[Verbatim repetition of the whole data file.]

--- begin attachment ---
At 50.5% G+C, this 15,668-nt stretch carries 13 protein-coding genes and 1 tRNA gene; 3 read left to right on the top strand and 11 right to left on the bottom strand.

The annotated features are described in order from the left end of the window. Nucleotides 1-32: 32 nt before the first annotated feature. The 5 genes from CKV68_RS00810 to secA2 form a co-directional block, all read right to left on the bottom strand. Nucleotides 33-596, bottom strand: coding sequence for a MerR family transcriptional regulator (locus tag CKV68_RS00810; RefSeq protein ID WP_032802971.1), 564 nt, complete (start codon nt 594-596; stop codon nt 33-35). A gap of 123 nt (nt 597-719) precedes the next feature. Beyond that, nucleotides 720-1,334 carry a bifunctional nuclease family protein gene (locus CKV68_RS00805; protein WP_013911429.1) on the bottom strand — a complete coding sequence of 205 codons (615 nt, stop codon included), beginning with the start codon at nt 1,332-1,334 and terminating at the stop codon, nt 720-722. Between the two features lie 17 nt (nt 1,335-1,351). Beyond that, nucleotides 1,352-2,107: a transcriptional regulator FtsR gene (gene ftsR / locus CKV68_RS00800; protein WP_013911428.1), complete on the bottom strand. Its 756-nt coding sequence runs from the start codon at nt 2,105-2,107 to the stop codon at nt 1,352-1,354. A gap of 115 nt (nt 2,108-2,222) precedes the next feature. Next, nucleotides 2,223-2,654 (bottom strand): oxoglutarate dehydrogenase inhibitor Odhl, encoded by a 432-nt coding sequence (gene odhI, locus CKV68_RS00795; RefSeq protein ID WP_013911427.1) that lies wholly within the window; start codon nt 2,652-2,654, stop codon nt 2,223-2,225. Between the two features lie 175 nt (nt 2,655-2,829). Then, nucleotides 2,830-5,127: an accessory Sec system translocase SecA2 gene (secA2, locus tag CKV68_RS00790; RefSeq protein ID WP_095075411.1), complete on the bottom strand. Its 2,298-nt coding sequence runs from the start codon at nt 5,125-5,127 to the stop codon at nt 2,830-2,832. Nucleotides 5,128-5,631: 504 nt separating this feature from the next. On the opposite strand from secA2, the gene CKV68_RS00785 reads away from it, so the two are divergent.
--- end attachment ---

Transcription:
At 50.5% G+C, this 15,668-nt stretch carries 13 protein-coding genes and 1 tRNA gene; 3 read left to right on the top strand and 11 right to left on the bottom strand.

The annotated features are described in order from the left end of the window. Nucleotides 1-32: 32 nt before the first annotated feature. The 5 genes from CKV68_RS00810 to secA2 form a co-directional block, all read right to left on the bottom strand. Nucleotides 33-596, bottom strand: coding sequence for a MerR family transcriptional regulator (locus tag CKV68_RS00810; RefSeq protein ID WP_032802971.1), 564 nt, complete (start codon nt 594-596; stop codon nt 33-35). A gap of 123 nt (nt 597-719) precedes the next feature. Beyond that, nucleotides 720-1,334 carry a bifunctional nuclease family protein gene (locus CKV68_RS00805; protein WP_013911429.1) on the bottom strand — a complete coding sequence of 205 codons (615 nt, stop codon included), beginning with the start codon at nt 1,332-1,334 and terminating at the stop codon, nt 720-722. Between the two features lie 17 nt (nt 1,335-1,351). Beyond that, nucleotides 1,352-2,107: a transcriptional regulator FtsR gene (gene ftsR / locus CKV68_RS00800; protein WP_013911428.1), complete on the bottom strand. Its 756-nt coding sequence runs from the start codon at nt 2,105-2,107 to the stop codon at nt 1,352-1,354. A gap of 115 nt (nt 2,108-2,222) precedes the next feature. Next, nucleotides 2,223-2,654 (bottom strand): oxoglutarate dehydrogenase inhibitor Odhl, encoded by a 432-nt coding sequence (gene odhI, locus CKV68_RS00795; RefSeq protein ID WP_013911427.1) that lies wholly within the window; start codon nt 2,652-2,654, stop codon nt 2,223-2,225. Between the two features lie 175 nt (nt 2,655-2,829). Then, nucleotides 2,830-5,127: an accessory Sec system translocase SecA2 gene (secA2, locus tag CKV68_RS00790; RefSeq protein ID WP_095075411.1), complete on the bottom strand. Its 2,298-nt coding sequence runs from the start codon at nt 5,125-5,127 to the stop codon at nt 2,830-2,832. Nucleotides 5,128-5,631: 504 nt separating this feature from the next. On the opposite strand from secA2, the gene CKV68_RS00785 reads away from it, so the two are divergent.